Sisera was the commander of the Canaanite army. Deborah the ruler of Israel promised her general Barak, that Sisera would be delivered into his hands. So, Barak summoned up his troops and went into battle. As the Israelites seemed to be winning Sisera fled to the camp of his ally Heber the Kenite—who was married to Jael. Jael invites Sesera into her tent, offers him hospitality, and after a meal of milk and curds he falls asleep. While Sesera the enemy of the Israelites lies sleeping, Jael bashes a tent peg through his skull. And for this Jael is heralded as a great heroine of the people as Deborah sings her praises calling her blessed among women.

The second woman in the Scriptures who is hailed as blessed is Judith. Judith is also a heroine of Israel. Her story takes place as the Assyrians are laying siege to the town of Bethulia, where the Israelites have almost run out of water. Judith leaves the city, allows herself to be captured by the Assyrians and taken to their leader Holofernes. Judith pretends to be fleeing from the Hebrews and offers to betray them to Holofernes. Holofernes welcomes Judith and offers her hospitality. Judith then seduces Holofernes. After taking him to bed, while he is sleeping, Judith chops off his head with his own sword. She tucks his severed head in her food bag, escapes and returns to the Israelites. When she returns Uzziah, one of the elders greets her with the words, “O daughter, you are blessed by the Most High God above all other women on earth.” Later at a party giving to celebrate her victory, Judith sings a song to God in which God’s support for the oppressed is proclaimed, just as Mary proclaims that the rich and mighty will be brought down.

The anonymous author of Luke makes other references in his narrative, which would have been equally clear to his first century audiences. Starting with that angel who appears to Mary. You can read Judges 13 for a similar story of an angel appearing to a woman and declaring that she will conceive and bear a son. There you will find the story of Manoah‘s wife and the miraculous conception that led to Samson’s birth.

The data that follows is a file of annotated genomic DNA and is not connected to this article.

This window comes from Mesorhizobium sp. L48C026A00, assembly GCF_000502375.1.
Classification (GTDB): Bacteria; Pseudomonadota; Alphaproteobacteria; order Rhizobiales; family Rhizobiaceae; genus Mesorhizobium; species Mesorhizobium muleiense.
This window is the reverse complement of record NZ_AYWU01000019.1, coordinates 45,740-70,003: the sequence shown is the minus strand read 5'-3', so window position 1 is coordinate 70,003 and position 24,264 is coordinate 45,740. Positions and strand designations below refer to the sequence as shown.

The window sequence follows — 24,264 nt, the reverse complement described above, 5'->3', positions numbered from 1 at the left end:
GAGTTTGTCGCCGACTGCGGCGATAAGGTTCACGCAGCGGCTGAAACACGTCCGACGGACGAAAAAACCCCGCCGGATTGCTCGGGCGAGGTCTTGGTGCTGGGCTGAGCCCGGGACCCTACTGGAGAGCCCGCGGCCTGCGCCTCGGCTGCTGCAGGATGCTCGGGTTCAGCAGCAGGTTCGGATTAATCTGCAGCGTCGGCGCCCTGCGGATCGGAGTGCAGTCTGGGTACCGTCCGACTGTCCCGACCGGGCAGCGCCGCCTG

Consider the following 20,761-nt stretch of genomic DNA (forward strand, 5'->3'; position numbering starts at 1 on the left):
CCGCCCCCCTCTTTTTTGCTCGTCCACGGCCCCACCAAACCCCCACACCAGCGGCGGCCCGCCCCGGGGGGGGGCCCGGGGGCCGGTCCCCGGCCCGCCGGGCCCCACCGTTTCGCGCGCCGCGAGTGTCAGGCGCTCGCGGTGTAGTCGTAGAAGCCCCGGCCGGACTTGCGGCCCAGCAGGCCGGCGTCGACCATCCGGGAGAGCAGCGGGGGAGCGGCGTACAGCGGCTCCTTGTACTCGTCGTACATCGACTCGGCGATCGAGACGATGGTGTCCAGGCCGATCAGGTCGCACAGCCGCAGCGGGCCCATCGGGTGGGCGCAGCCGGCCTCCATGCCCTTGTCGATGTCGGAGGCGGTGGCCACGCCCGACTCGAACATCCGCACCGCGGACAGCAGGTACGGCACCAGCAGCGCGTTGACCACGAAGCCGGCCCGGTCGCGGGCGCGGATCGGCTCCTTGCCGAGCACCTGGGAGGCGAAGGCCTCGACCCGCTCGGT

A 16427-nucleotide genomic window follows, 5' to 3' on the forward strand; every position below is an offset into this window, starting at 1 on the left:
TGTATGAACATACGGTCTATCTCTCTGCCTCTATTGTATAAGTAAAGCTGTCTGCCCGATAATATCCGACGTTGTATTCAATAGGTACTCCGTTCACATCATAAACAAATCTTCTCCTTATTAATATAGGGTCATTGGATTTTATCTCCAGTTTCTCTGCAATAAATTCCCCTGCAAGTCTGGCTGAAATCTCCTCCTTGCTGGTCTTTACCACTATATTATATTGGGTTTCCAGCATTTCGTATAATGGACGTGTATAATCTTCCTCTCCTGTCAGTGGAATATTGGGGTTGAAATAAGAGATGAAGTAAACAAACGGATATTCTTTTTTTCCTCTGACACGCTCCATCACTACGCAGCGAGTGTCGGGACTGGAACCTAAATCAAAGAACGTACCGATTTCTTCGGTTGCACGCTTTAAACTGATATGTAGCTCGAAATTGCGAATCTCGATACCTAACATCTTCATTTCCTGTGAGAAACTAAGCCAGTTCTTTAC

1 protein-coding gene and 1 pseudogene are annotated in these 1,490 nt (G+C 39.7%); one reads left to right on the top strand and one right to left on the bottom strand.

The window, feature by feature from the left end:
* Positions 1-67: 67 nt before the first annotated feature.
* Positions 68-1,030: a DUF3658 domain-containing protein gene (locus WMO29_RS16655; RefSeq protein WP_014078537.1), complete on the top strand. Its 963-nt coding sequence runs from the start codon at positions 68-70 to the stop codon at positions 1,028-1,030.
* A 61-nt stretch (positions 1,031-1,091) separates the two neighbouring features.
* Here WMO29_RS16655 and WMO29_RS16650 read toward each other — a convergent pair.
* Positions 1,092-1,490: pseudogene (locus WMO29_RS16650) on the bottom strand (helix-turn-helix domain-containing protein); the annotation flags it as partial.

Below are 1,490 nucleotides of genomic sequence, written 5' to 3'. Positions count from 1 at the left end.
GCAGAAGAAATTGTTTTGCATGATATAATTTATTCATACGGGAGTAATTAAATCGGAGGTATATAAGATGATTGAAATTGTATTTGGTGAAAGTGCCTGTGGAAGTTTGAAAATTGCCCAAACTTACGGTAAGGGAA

Today the angel Gabriel is usually portrayed as a white effeminate male in a flowing white gown. But this depiction is not one that would have been recognized as Gabriel in the first century.  Back then Gabriel was understood to be the angel of war and he was associated with metal and metal workers. The mere mention of Gabriel would have conjured up images of a fierce warrior clothed in amour, ready to do battle on the side of the Israelites. The name that the warrior angel insists on for Mary’s child is Jesus. Jesus is the Greek form of the Hebrew, Joshua. Joshua succeeded Moses, conquered Canaan and established the twelve tribes of Israel in the Promised Land. Joshua was a hero and a warrior. The author of the gospel of Luke makes a deliberate link suggesting to his readers that Jesus will follow in the same mold. First century audiences would have been very familiar with the parallels being drawn. Mary is being clearly established as a revolutionary heroine, in a nationalistic and violent tradition.  The Magnificat is a song of revolution which proclaims the downfall of the prevailing order.  The Magnificat is a rallying cry to overturn the established order of wealth; a tune intended to rouse the troops.